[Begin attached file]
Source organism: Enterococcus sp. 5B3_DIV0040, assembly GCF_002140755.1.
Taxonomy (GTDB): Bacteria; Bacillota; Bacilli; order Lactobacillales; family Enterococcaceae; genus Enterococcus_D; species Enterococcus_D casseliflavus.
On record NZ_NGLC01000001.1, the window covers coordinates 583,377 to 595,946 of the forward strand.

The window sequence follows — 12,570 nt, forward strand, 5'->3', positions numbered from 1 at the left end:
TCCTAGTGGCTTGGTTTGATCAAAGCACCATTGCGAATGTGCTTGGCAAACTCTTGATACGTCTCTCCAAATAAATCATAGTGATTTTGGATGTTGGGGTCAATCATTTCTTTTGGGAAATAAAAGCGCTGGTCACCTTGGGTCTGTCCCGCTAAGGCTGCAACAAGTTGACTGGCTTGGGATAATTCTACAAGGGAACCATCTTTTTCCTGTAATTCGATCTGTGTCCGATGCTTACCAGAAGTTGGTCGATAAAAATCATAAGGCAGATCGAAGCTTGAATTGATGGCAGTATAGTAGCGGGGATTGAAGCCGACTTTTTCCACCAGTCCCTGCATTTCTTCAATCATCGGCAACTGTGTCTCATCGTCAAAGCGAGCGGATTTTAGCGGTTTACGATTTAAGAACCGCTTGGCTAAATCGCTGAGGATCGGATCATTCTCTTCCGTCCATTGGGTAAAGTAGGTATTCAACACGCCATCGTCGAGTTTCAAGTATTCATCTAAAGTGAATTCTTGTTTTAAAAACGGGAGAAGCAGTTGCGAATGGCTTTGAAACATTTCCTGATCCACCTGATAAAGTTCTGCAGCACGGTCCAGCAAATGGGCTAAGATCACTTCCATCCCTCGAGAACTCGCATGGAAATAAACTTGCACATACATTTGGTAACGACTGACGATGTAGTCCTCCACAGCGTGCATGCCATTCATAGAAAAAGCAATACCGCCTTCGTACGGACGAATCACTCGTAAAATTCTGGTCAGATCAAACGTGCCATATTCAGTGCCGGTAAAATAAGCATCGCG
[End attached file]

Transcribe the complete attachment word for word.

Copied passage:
Source organism: Enterococcus sp. 5B3_DIV0040, assembly GCF_002140755.1.
Taxonomy (GTDB): Bacteria; Bacillota; Bacilli; order Lactobacillales; family Enterococcaceae; genus Enterococcus_D; species Enterococcus_D casseliflavus.
On record NZ_NGLC01000001.1, the window covers coordinates 583,377 to 595,946 of the forward strand.

The window sequence follows — 12,570 nt, forward strand, 5'->3', positions numbered from 1 at the left end:
TCCTAGTGGCTTGGTTTGATCAAAGCACCATTGCGAATGTGCTTGGCAAACTCTTGATACGTCTCTCCAAATAAATCATAGTGATTTTGGATGTTGGGGTCAATCATTTCTTTTGGGAAATAAAAGCGCTGGTCACCTTGGGTCTGTCCCGCTAAGGCTGCAACAAGTTGACTGGCTTGGGATAATTCTACAAGGGAACCATCTTTTTCCTGTAATTCGATCTGTGTCCGATGCTTACCAGAAGTTGGTCGATAAAAATCATAAGGCAGATCGAAGCTTGAATTGATGGCAGTATAGTAGCGGGGATTGAAGCCGACTTTTTCCACCAGTCCCTGCATTTCTTCAATCATCGGCAACTGTGTCTCATCGTCAAAGCGAGCGGATTTTAGCGGTTTACGATTTAAGAACCGCTTGGCTAAATCGCTGAGGATCGGATCATTCTCTTCCGTCCATTGGGTAAAGTAGGTATTCAACACGCCATCGTCGAGTTTCAAGTATTCATCTAAAGTGAATTCTTGTTTTAAAAACGGGAGAAGCAGTTGCGAATGGCTTTGAAACATTTCCTGATCCACCTGATAAAGTTCTGCAGCACGGTCCAGCAAATGGGCTAAGATCACTTCCATCCCTCGAGAACTCGCATGGAAATAAACTTGCACATACATTTGGTAACGACTGACGATGTAGTCCTCCACAGCGTGCATGCCATTCATAGAAAAAGCAATACCGCCTTCGTACGGACGAATCACTCGTAAAATTCTGGTCAGATCAAACGTGCCATATTCAGTGCCGGTAAAATAAGCATCGCG